No need to get hyper over interest rates. Retirees tend to hold bonds and bond funds, so they’re vulnerable to interest rate risk—the risk that rising rates will depress the market value of their portfolio. Bond prices fell (and yields rose) after the election, as investors sold bonds and bought stocks in the belief that president-elect Trump will cut taxes, borrow big and finance an infrastructure boom. This may make older clients nervous, but they don’t have to be. Lower bond prices mean higher yields on new bond or bond-fund purchases. If yields keep rising, the cost of annuities may go down.

“Bond news can always be presented in a negative or positive light, depending on whether we’re focusing on price or yield,” advisor Russell Wild told RIJ this week. “I try not to focus on one or the other, as they are two sides of the same coin… Keeping an eye on bond-portfolio duration, rather than price or yield, is what I tell my clients. I remind them that with a short- to intermediate-duration bond portfolio (generally 3 to 5 years), interest rate risk is real, but modest.”

Your long-term needs are covered. Older clients sometimes need to be reminded that longevity risk (the cost of living much longer than expected) and health risk (the risk that unusually large health care costs will wipe out savings) are each a much bigger threat to their financial wellness than short-term volatility in the stock market.

If you’ve protected your clients against these risks, either by setting up a so-called bucketing strategy, or purchasing longevity insurance (i.e., a deferred income annuity that starts payments at age 80 to 85), or creating a plan to deal with the risk of disability or dementia, then you’ve given them concrete reasons to relax. Today’s market volatility won’t bother them if you’ve already addressed their late-life needs.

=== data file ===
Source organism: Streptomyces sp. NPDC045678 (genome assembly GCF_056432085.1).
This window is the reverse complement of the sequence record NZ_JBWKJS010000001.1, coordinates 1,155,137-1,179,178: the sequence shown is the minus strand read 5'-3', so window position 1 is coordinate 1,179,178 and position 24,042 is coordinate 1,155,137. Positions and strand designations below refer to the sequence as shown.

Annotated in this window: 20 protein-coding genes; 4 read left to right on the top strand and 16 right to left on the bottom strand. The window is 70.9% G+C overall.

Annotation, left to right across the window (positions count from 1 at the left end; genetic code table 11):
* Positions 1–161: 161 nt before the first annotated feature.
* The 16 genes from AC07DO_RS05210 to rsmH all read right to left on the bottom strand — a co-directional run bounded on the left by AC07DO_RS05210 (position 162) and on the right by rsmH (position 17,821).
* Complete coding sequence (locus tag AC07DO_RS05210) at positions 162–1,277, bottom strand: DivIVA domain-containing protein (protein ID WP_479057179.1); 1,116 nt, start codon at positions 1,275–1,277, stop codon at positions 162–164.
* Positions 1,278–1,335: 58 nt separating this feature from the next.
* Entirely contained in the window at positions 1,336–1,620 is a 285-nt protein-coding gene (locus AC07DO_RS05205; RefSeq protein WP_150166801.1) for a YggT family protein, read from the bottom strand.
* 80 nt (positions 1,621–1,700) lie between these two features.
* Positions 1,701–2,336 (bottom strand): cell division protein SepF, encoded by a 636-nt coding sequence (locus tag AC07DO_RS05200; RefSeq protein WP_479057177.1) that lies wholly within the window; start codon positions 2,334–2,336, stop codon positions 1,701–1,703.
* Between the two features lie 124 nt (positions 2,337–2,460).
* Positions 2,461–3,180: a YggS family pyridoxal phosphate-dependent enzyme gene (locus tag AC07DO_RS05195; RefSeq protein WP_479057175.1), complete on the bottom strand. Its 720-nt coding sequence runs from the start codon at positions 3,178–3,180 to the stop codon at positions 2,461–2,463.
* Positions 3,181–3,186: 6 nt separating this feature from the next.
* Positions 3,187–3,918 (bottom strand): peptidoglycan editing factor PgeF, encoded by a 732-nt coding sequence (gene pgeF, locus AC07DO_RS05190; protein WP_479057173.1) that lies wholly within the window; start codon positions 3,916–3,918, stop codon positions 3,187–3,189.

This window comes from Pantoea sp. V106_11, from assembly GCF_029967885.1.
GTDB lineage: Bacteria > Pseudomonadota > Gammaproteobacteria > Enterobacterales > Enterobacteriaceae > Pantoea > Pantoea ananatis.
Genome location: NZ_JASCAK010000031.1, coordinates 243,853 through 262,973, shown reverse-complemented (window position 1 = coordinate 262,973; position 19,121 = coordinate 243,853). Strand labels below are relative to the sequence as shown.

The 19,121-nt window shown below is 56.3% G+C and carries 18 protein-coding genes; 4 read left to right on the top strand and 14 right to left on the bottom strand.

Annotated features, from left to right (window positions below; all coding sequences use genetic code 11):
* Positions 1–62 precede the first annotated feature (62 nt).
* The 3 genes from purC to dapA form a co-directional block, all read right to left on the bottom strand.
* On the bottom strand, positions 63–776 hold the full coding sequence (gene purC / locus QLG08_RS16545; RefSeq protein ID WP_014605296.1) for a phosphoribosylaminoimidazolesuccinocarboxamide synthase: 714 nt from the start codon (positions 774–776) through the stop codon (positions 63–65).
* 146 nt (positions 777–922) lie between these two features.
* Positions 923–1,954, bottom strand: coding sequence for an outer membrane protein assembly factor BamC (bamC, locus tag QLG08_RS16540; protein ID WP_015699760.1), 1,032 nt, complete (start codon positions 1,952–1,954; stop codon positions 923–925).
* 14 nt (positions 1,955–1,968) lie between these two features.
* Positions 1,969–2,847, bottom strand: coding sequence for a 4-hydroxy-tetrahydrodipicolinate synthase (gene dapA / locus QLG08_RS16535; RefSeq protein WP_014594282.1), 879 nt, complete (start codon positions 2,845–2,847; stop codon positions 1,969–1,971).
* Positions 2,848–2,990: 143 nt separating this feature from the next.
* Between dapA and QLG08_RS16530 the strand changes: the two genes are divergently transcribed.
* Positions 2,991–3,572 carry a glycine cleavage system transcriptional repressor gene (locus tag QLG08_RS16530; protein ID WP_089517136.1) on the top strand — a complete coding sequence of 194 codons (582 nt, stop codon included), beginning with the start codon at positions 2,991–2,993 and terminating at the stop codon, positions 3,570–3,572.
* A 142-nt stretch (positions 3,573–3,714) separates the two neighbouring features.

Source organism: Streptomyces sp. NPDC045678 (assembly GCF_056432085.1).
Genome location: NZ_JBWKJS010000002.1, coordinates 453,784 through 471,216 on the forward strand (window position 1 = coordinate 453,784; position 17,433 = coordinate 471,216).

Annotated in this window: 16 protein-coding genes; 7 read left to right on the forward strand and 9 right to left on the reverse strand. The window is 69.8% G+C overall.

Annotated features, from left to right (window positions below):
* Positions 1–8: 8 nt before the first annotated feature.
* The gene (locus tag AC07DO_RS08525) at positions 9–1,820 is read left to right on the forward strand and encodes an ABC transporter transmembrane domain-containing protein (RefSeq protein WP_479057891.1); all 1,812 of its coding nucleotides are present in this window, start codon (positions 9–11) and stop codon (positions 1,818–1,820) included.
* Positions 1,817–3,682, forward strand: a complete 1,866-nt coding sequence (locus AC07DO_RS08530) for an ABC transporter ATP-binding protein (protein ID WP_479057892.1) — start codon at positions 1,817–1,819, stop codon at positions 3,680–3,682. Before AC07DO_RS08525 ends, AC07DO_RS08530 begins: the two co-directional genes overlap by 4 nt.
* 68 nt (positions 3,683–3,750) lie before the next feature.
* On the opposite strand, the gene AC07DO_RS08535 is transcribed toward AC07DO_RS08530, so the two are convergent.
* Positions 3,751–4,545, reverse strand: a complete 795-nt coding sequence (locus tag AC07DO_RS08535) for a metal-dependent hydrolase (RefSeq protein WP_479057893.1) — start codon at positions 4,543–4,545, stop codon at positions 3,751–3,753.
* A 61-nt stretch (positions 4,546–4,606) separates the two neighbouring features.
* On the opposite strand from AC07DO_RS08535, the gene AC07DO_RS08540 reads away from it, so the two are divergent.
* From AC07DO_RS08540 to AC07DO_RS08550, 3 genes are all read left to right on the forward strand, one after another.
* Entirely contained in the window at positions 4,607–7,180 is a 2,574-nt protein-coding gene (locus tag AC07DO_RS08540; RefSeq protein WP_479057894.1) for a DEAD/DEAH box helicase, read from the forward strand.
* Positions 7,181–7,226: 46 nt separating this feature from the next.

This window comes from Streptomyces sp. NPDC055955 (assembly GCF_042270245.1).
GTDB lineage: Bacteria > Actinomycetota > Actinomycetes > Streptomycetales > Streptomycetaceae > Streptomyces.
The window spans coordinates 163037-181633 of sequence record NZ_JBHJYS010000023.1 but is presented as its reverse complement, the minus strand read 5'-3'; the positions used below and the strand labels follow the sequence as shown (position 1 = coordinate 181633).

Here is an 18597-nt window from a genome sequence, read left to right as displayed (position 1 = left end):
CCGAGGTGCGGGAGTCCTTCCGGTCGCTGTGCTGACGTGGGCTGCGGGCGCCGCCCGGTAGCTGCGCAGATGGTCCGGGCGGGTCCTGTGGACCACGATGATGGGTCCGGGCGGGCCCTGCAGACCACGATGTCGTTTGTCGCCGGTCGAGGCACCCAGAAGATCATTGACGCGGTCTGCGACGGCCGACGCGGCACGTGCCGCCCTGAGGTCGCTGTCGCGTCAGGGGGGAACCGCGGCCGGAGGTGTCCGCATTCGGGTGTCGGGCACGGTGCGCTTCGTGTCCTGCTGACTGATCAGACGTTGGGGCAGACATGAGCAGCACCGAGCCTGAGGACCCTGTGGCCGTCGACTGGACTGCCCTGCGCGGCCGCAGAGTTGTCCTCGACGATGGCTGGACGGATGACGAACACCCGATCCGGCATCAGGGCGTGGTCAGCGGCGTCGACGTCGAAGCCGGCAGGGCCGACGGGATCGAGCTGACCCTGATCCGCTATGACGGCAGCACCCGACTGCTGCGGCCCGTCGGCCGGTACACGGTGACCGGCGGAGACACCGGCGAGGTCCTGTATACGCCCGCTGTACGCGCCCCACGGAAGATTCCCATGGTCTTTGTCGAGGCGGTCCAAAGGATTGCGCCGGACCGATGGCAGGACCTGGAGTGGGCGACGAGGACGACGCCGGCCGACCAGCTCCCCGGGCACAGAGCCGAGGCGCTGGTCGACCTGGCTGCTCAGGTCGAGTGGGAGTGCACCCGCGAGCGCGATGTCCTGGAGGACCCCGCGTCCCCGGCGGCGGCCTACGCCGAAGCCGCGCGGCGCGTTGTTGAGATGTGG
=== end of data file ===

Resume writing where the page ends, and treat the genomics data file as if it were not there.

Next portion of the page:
An exception that proves the rule

You may have noticed my use of the word, “decumulation.” Many or most of your older clients may never enter a decumulation stage per se because they’ll always earn more than they spend and they’ll never need to dip into principal. In theory, you can treat them as perpetual accumulators. But you’ve probably found that even the well-to-do aren’t immune to fear.   

As behavioral economists have told us, losses carry much more emotional weight than gains do. In practice, most people, especially older people, are unhappy with the prospect of losing wealth, even if it’s only on paper and even if their basic expenses are safely covered. Rich people may feel threats to the attainment of their discretionary or aspirational goals as acutely as middle-class people feel threats to the satisfaction of their essential needs.     

If your older clients are exceptionally worried, maybe you’ve been giving them accumulation-stage advice. You may have assumed, because of their high net worth, that they are still risk-buyers rather than risk-sellers. Or you may have anticipated their investment risk but not addressed the other financial risks they face. If you do decide to think more like a retirement income specialist, you may want to start right away, while asset prices are still high and the cost of funding liabilities is still relatively low.